I have family members, friends and know of a number of online (blogger) acquaintances who are all either running or starting a home-based food business.

Unfortunately, they’re all really, really illegal.

Home Business Advocate Beverly Williams explains about food-prep businesses on her site:

You must call the Department of Health in your area FIRST to find out if you are allowed to prepare food for sale in your home kitchen. The answer will be NO! I have never found a jurisdiction that allowed food for sale to be prepared in a home kitchen. Some areas do allow you to have a separate commercial kitchen for this purpose but the cost may be prohibitive. In some areas, you may be able to find a commercial kitchen that is not being used all day that might be willing to rent their kitchen to you. Most jurisdictions will require you to have your own business license as well.

 

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The Local Food Scene – Who Does What? Part 1

whodoesberries

Although asparagus season is actually still at least a few weeks (okay, months) off, I keep trying to convince myself that any day now, I’ll run up to that display in my local supermarket’s produce section and the tag will say “Product of Ontario” instead of “Product of Peru”. Of course, when local asparagus becomes available, we’ll all know it – so many local organizations have popped up over the past few years to advocate for local food that they’ll be fighting to tell us all who has the first, best and cheapest asparagus around.

Despite working with and writing about many of the various regional food advocacy groups over the past couple of years, I still have a hard time remembering who does what. Which means that the average consumer in the Toronto area is probably even more bewildered than I am. Here then, is a brief primer, separated by category, of the various organizations, what they do, and where you can find them.

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It’s All Good at the General Store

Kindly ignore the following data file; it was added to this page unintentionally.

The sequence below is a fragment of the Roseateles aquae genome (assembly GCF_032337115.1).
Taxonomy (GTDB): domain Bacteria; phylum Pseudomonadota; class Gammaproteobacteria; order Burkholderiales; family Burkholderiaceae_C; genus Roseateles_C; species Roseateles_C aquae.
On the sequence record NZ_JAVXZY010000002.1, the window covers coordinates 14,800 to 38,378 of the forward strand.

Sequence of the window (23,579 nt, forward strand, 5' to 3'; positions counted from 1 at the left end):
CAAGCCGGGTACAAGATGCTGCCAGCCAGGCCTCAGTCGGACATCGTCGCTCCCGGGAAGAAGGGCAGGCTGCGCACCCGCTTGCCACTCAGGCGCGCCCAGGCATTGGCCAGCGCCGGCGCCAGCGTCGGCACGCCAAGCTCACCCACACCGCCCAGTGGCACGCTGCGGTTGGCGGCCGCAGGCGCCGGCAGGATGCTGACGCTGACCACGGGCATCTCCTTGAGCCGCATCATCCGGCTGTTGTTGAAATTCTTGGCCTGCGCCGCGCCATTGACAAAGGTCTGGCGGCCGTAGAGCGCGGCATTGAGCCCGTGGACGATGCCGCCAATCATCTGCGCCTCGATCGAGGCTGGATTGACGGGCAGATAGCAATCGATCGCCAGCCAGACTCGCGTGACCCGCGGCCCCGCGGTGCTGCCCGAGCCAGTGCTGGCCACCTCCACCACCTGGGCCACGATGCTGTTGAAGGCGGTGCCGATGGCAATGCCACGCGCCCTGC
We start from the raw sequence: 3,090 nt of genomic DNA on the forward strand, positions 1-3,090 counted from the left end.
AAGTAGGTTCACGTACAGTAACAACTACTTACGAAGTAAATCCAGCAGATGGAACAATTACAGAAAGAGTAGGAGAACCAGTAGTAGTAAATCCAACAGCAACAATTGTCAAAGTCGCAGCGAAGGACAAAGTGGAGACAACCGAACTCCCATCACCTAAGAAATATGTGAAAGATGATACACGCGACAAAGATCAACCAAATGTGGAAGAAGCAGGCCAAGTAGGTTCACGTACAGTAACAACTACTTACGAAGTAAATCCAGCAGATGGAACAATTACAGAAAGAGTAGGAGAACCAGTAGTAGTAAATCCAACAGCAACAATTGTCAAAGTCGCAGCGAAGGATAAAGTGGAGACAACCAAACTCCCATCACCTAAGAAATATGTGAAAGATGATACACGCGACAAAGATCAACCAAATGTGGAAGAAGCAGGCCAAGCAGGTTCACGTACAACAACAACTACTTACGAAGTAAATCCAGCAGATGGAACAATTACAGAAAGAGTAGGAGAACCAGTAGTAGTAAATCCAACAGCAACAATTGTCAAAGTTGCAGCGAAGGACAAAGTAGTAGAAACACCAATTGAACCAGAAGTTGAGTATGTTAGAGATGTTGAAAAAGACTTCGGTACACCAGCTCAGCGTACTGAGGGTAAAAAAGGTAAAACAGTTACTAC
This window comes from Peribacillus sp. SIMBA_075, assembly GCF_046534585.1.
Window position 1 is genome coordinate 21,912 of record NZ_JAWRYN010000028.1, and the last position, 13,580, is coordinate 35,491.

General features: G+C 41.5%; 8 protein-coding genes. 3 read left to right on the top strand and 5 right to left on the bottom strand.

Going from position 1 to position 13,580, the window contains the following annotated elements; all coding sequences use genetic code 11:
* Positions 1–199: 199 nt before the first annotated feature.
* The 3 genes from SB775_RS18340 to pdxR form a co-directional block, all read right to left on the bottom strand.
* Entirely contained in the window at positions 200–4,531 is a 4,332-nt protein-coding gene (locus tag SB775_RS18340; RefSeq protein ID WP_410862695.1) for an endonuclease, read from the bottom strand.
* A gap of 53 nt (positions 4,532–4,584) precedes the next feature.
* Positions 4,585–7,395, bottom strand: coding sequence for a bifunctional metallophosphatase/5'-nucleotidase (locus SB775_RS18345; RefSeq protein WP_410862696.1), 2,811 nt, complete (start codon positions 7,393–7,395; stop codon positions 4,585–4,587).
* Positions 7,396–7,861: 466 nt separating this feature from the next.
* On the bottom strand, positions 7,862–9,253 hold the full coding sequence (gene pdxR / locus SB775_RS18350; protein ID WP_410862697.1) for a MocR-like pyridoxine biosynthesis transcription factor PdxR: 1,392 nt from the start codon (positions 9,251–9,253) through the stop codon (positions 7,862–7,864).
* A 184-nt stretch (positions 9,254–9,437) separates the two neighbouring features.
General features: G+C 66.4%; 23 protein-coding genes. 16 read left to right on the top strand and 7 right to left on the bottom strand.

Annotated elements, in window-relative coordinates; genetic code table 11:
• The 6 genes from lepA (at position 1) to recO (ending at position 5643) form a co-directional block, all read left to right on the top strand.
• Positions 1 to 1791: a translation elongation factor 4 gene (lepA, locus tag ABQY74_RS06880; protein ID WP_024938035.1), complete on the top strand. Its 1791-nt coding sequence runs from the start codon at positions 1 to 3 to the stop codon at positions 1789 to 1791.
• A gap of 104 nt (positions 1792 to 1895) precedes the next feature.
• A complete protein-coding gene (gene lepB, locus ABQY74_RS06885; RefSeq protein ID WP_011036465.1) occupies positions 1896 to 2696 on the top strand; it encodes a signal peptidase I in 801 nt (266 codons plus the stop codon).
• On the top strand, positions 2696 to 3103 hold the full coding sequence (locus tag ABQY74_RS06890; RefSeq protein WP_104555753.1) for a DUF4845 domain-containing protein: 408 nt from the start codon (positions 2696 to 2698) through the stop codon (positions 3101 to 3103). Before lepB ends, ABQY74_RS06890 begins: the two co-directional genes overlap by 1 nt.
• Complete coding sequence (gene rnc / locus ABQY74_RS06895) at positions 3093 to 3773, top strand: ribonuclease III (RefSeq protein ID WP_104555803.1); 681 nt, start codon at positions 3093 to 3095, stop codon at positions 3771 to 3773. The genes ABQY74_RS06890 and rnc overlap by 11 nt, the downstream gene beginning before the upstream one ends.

goodcatchsoup

Good Catch General Store
1556 Queen Street West
416-533-4664

The success of any retail business is based on its ability to respond to the surrounding community. Can you give the customer what they want? A business that sees itself as part of the community can take that relationship one step further, as it not only supplies the regional customer base with goods, but gives those customers a central place to meet, shop and be a part of things.

 

In the olden days, that would have been a local general store. In 2008, it’s also the general store, or at least that’s the case in Parkdale.

 

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And I Would Eat 100 Miles, and I Would Eat 100 More…

Spent the morning at our local taking part in a 100-mile brunch hosted by the MPP for the riding, Peggy Nash. I’m still not sure why Ms. Nash decided to put together such an event (we’ve got a Provincial election coming up, not a Federal one), but as the $25 price went to FoodShare, and as it was a 5-minute walk from home, we figured why not.

The event went off okay, but it wasn’t perfect. Food-wise, it appears that the primary food produced within a 100-mile radius is pork. Pretty much every part of the pig was accounted for, to the detriment of the vegetarians in the room. Vegans were completely SOL unless they stuck to the fruit plate. I loaded up on salad, cheese panini and a slice of Spanish potato omelet. While all the food was good, and was created by area chefs, the overall menu lacked cohesiveness. It felt like a potluck where no one consulted anyone else on what they were bringing.

Technical issues kept the coffee lukewarm for the first while and when I mentioned aloud that there was cream and milk but no sugar, some woman wagged a finger at me. “Sugar is not grown within 100 miles.” She came really close to wearing a cup of non-local coffee.